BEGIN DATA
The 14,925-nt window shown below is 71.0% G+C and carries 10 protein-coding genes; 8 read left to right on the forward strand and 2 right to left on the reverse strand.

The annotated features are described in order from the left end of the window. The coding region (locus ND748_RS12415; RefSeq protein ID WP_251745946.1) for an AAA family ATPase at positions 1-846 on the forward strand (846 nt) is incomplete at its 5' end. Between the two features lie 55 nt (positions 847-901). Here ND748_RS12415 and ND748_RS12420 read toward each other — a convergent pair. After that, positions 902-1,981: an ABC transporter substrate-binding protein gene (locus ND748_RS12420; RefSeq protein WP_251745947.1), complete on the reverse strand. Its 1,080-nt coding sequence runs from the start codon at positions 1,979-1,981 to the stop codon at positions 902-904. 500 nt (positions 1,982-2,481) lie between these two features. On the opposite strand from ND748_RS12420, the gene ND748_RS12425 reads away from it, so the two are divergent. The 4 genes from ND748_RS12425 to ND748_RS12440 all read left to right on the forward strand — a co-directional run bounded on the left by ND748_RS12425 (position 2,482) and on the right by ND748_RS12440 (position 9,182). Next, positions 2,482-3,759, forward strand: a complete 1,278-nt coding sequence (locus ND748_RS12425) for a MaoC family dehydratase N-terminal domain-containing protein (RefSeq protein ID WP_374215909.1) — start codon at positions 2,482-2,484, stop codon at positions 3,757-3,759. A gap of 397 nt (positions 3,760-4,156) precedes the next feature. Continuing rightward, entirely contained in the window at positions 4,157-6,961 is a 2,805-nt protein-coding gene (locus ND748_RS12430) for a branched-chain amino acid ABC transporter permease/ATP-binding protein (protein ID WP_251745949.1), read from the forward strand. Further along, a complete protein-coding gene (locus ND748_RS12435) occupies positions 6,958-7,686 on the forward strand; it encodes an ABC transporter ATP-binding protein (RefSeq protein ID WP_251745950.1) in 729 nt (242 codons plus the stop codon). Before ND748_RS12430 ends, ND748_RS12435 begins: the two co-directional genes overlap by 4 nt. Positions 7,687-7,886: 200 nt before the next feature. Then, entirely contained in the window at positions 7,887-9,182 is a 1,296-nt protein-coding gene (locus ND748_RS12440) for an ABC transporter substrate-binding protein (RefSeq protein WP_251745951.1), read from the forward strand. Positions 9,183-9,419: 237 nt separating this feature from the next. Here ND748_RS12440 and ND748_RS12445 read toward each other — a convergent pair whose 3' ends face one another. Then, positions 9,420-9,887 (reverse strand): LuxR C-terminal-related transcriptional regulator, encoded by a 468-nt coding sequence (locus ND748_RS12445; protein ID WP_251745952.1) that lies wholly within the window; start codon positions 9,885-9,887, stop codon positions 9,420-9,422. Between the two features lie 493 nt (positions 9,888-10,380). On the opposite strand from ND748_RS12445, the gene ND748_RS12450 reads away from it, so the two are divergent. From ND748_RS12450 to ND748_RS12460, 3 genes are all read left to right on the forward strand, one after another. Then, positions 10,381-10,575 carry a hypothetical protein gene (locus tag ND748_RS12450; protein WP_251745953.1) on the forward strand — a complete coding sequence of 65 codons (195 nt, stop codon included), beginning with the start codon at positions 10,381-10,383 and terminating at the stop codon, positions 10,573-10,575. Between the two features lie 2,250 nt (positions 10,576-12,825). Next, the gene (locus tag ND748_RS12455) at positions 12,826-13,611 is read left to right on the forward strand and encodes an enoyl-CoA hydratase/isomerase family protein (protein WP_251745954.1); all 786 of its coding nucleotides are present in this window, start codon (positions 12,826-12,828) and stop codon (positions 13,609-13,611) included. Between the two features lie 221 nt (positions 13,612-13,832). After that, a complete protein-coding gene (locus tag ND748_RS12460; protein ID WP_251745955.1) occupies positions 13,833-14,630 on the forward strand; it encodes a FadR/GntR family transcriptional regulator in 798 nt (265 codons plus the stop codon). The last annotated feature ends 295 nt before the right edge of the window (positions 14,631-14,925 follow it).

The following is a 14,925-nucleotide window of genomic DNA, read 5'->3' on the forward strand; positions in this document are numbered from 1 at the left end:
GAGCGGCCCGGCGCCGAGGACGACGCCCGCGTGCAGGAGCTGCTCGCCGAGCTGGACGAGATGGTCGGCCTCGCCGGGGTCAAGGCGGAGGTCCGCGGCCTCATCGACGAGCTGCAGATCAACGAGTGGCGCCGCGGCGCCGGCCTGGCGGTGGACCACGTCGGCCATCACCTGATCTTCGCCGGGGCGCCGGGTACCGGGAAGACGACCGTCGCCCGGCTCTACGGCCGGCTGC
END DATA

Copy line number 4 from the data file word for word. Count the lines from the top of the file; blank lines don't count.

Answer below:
GAGCGGCCCGGCGCCGAGGACGACGCCCGCGTGCAGGAGCTGCTCGCCGAGCTGGACGAGATGGTCGGCCTCGCCGGGGTCAAGGCGGAGGTCCGCGGCCTCATCGACGAGCTGCAGATCAACGAGTGGCGCCGCGGCGCCGGCCTGGCGGTGGACCACGTCGGCCATCACCTGATCTTCGCCGGGGCGCCGGGTACCGGGAAGACGACCGTCGCCCGGCTCTACGGCCGGCTGC